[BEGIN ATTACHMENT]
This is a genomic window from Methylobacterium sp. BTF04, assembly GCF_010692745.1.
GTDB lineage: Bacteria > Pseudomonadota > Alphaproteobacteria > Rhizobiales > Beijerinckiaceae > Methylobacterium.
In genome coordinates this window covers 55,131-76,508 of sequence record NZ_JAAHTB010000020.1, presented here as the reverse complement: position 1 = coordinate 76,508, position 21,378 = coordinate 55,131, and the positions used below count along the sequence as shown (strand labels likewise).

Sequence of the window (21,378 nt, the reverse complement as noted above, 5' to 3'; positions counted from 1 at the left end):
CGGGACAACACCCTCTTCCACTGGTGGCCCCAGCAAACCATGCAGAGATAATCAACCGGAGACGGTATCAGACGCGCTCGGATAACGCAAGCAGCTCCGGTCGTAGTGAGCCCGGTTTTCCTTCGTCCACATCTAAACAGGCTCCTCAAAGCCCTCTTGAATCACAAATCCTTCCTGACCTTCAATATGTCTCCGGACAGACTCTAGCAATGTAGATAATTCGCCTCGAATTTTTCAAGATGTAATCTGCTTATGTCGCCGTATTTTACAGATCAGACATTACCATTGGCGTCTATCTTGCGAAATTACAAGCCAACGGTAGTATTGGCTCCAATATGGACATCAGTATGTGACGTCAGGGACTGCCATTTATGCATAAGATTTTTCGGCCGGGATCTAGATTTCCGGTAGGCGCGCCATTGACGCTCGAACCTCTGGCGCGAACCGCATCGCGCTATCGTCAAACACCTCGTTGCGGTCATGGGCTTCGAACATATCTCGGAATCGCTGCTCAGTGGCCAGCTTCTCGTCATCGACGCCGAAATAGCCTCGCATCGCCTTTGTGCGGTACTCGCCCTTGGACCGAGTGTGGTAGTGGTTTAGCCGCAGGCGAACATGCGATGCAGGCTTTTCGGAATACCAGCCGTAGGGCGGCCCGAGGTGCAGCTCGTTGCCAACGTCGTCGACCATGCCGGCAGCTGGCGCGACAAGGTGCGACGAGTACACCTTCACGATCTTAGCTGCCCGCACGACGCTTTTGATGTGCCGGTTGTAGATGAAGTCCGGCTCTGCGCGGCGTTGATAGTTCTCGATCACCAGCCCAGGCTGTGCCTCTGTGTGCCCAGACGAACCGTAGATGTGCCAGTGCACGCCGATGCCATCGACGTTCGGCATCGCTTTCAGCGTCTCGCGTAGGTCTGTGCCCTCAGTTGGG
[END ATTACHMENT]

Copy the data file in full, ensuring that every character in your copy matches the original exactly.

This is a genomic window from Methylobacterium sp. BTF04, assembly GCF_010692745.1.
GTDB lineage: Bacteria > Pseudomonadota > Alphaproteobacteria > Rhizobiales > Beijerinckiaceae > Methylobacterium.
In genome coordinates this window covers 55,131-76,508 of sequence record NZ_JAAHTB010000020.1, presented here as the reverse complement: position 1 = coordinate 76,508, position 21,378 = coordinate 55,131, and the positions used below count along the sequence as shown (strand labels likewise).

Sequence of the window (21,378 nt, the reverse complement as noted above, 5' to 3'; positions counted from 1 at the left end):
CGGGACAACACCCTCTTCCACTGGTGGCCCCAGCAAACCATGCAGAGATAATCAACCGGAGACGGTATCAGACGCGCTCGGATAACGCAAGCAGCTCCGGTCGTAGTGAGCCCGGTTTTCCTTCGTCCACATCTAAACAGGCTCCTCAAAGCCCTCTTGAATCACAAATCCTTCCTGACCTTCAATATGTCTCCGGACAGACTCTAGCAATGTAGATAATTCGCCTCGAATTTTTCAAGATGTAATCTGCTTATGTCGCCGTATTTTACAGATCAGACATTACCATTGGCGTCTATCTTGCGAAATTACAAGCCAACGGTAGTATTGGCTCCAATATGGACATCAGTATGTGACGTCAGGGACTGCCATTTATGCATAAGATTTTTCGGCCGGGATCTAGATTTCCGGTAGGCGCGCCATTGACGCTCGAACCTCTGGCGCGAACCGCATCGCGCTATCGTCAAACACCTCGTTGCGGTCATGGGCTTCGAACATATCTCGGAATCGCTGCTCAGTGGCCAGCTTCTCGTCATCGACGCCGAAATAGCCTCGCATCGCCTTTGTGCGGTACTCGCCCTTGGACCGAGTGTGGTAGTGGTTTAGCCGCAGGCGAACATGCGATGCAGGCTTTTCGGAATACCAGCCGTAGGGCGGCCCGAGGTGCAGCTCGTTGCCAACGTCGTCGACCATGCCGGCAGCTGGCGCGACAAGGTGCGACGAGTACACCTTCACGATCTTAGCTGCCCGCACGACGCTTTTGATGTGCCGGTTGTAGATGAAGTCCGGCTCTGCGCGGCGTTGATAGTTCTCGATCACCAGCCCAGGCTGTGCCTCTGTGTGCCCAGACGAACCGTAGATGTGCCAGTGCACGCCGATGCCATCGACGTTCGGCATCGCTTTCAGCGTCTCGCGTAGGTCTGTGCCCTCAGTTGGG